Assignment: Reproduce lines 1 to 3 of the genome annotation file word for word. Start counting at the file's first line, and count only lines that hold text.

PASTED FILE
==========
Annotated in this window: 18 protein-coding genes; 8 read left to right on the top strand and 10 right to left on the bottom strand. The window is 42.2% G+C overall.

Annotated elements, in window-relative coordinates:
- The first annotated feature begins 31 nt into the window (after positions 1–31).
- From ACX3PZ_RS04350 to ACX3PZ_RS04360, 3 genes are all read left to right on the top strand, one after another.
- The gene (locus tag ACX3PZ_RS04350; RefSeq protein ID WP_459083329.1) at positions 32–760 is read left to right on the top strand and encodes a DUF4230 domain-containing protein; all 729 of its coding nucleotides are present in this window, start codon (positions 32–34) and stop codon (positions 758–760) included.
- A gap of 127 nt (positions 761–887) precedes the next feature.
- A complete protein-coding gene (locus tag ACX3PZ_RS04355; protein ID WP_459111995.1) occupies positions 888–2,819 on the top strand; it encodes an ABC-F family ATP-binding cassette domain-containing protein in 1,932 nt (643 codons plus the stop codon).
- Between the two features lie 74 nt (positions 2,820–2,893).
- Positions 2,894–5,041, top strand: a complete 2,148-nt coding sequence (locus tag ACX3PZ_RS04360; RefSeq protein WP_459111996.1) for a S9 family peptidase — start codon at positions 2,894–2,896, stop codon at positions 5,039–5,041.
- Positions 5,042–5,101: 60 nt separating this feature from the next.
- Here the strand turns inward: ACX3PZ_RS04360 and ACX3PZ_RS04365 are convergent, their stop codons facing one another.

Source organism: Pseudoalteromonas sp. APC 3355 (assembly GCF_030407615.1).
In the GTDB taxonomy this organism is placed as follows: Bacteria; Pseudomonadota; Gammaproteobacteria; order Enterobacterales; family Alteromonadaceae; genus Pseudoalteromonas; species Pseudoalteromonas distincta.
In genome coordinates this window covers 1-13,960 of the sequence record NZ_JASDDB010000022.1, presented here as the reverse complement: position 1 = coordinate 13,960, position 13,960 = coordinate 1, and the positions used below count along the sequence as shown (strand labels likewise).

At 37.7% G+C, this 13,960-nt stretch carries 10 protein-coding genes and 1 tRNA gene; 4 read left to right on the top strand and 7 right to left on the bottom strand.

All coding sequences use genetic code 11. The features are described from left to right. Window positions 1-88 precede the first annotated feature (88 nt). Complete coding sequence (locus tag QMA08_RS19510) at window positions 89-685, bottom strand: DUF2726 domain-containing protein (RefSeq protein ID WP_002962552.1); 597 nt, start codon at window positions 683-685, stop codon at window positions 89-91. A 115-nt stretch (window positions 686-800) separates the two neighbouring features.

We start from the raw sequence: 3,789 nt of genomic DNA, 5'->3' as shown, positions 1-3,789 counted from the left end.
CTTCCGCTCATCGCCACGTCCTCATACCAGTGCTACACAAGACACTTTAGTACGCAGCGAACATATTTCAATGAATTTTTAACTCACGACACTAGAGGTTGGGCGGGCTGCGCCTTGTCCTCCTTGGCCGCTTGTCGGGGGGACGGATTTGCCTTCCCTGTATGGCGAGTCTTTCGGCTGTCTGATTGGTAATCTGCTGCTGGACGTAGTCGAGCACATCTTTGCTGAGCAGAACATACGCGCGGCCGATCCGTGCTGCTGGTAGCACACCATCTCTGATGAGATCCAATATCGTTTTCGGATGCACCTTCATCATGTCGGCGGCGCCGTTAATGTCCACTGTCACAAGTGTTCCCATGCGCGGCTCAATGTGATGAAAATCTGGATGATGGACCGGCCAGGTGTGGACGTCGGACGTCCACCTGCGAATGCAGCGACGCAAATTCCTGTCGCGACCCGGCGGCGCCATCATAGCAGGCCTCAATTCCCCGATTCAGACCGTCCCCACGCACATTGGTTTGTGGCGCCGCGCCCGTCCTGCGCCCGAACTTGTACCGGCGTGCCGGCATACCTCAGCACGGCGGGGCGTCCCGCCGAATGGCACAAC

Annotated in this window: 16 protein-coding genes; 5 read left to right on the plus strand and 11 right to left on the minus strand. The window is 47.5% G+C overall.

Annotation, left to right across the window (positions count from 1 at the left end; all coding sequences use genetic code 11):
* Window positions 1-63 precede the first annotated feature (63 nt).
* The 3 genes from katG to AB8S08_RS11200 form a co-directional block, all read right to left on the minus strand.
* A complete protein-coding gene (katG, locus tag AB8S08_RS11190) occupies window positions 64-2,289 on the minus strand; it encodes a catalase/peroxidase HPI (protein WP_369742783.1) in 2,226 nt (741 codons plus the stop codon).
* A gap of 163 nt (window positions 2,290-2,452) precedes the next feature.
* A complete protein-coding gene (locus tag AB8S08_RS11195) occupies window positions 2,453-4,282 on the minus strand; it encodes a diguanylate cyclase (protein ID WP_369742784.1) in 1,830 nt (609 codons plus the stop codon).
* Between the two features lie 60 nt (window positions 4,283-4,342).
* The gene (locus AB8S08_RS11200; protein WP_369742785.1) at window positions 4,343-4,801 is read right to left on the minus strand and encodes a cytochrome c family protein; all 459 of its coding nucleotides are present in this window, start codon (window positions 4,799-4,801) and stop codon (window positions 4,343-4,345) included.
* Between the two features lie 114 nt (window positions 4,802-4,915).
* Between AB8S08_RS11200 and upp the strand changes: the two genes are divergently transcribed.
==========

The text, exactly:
Annotated in this window: 18 protein-coding genes; 8 read left to right on the top strand and 10 right to left on the bottom strand. The window is 42.2% G+C overall.

Annotated elements, in window-relative coordinates:
- The first annotated feature begins 31 nt into the window (after positions 1–31).